Friday, 10 September 2010
I've been thinking about handwriting and the importance of touch in what we do at arthur+martha. I guess Lois takes this for granted, because she has a textiles background. But as a writer, I rarely notice the quality of the writing itself, the mark. The shaky inked lines, written by older people in hospital beds, often speak as volubly as the poems themselves.
I'm kitterpawed, as they say in Ireland. I grew up in Northern Ireland around great religious anxiety that wormed thru all. For a short period when I was a child, I tried writing with my right hand because I thought it'd please God. No one told me to do it, but I picked up the idea half-intuitively. My older brother had been a lefthander taught to use his right.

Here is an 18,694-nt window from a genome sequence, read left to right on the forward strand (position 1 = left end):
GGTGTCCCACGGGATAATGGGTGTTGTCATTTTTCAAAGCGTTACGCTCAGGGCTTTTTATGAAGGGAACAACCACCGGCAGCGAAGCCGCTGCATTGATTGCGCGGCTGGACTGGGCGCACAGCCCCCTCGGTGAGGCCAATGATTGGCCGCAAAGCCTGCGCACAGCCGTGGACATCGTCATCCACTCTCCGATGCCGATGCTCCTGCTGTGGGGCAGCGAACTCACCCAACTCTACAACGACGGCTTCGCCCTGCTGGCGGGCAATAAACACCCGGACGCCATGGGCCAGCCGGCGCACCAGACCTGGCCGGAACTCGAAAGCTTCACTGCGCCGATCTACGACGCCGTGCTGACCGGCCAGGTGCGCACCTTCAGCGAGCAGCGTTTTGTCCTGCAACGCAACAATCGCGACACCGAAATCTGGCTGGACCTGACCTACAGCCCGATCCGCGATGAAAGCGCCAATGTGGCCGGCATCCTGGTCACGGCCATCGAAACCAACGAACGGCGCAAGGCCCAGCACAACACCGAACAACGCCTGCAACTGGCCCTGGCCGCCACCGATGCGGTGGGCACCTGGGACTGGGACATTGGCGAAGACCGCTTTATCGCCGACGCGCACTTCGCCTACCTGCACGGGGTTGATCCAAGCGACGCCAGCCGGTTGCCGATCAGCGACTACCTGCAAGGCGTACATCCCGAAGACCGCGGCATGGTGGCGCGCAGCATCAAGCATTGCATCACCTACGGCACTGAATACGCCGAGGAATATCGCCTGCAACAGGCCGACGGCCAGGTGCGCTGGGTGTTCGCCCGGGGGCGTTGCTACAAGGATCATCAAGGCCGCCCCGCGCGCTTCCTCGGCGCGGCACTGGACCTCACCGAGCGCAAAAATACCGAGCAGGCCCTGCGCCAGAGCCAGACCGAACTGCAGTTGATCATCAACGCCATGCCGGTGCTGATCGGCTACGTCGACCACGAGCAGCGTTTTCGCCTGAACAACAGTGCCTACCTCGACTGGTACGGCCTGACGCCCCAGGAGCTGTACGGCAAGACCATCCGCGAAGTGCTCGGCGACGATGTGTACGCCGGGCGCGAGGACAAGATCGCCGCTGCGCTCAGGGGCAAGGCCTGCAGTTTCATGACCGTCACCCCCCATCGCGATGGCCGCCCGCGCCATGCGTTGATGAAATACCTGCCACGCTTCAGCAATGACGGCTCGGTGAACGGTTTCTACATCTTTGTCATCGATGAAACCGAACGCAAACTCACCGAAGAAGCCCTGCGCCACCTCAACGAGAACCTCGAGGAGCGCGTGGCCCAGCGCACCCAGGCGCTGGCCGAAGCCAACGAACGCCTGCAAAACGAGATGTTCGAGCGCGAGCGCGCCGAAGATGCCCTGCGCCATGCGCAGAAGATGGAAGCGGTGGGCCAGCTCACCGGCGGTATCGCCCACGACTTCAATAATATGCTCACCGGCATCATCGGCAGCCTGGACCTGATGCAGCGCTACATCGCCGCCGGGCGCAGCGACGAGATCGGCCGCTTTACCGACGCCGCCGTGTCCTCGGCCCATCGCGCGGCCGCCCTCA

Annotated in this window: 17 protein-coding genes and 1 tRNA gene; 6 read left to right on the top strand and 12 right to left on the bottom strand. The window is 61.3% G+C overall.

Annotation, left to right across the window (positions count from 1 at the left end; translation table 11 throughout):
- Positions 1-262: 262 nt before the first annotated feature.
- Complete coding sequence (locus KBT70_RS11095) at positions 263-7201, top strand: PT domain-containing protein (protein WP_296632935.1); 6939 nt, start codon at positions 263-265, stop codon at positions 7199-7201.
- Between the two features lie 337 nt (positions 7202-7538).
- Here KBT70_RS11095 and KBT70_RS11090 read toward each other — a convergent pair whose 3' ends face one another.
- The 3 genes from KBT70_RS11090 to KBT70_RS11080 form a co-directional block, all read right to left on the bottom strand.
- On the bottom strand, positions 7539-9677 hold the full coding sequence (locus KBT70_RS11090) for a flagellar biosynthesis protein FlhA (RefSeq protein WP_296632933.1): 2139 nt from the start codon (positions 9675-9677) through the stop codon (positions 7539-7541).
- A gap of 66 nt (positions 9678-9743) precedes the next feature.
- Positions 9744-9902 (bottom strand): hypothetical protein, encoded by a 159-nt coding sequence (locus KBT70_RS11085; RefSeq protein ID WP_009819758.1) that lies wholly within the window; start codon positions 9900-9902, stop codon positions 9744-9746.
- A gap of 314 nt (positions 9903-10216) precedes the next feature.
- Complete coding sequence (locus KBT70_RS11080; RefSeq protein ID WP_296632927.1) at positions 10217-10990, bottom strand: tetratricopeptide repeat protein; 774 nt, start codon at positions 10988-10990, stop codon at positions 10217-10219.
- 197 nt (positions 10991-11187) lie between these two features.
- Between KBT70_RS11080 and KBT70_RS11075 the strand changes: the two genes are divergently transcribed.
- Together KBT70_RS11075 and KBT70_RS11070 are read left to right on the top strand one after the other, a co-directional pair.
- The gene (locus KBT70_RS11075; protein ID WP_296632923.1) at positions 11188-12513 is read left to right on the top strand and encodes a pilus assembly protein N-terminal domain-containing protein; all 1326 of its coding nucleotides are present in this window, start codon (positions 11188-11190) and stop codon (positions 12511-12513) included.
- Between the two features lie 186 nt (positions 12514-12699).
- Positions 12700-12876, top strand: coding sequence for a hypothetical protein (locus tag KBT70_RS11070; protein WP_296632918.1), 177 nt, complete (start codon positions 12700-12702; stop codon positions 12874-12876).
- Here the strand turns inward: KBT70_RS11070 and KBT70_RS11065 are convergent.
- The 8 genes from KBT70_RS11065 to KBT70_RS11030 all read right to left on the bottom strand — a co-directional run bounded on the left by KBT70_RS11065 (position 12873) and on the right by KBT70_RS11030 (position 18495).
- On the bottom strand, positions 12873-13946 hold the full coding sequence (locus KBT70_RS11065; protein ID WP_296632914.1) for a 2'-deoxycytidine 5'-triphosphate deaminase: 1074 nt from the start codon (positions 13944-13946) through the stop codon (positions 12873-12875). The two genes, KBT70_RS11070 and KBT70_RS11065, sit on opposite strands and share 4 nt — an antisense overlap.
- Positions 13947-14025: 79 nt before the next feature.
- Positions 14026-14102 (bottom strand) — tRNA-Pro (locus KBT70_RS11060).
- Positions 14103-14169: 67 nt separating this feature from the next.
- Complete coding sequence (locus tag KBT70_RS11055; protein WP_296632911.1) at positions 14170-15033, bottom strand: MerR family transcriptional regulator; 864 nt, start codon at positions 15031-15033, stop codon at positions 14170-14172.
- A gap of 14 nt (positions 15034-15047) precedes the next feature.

Those childish words on a schoolbook page were important enough to be contested. A fingerprint, a cross to vote, a signature, your mark, an autograph. The witnessing signatures to a peace treaty, or an arrest warrant, these marks have import too. The human trace is the basic stuff of liberty and expression.
What happens when they are removed? We write now without handwriting: Microsoft or Apple our imprinteur.
Early this year, I edited an edition of the online magazine Ekleksographia. The work in it emphasises the handmade, the haptic. The makers of the work included are poets and artists who trace a lineage of lines thru to William Blake, the great handmaker in English lit. Bob Cobbing is of this family too, and the Outsider artists. And so too are the makers in PATIENCE, who fought bravely with pain and distress to leave their marks on a page for us.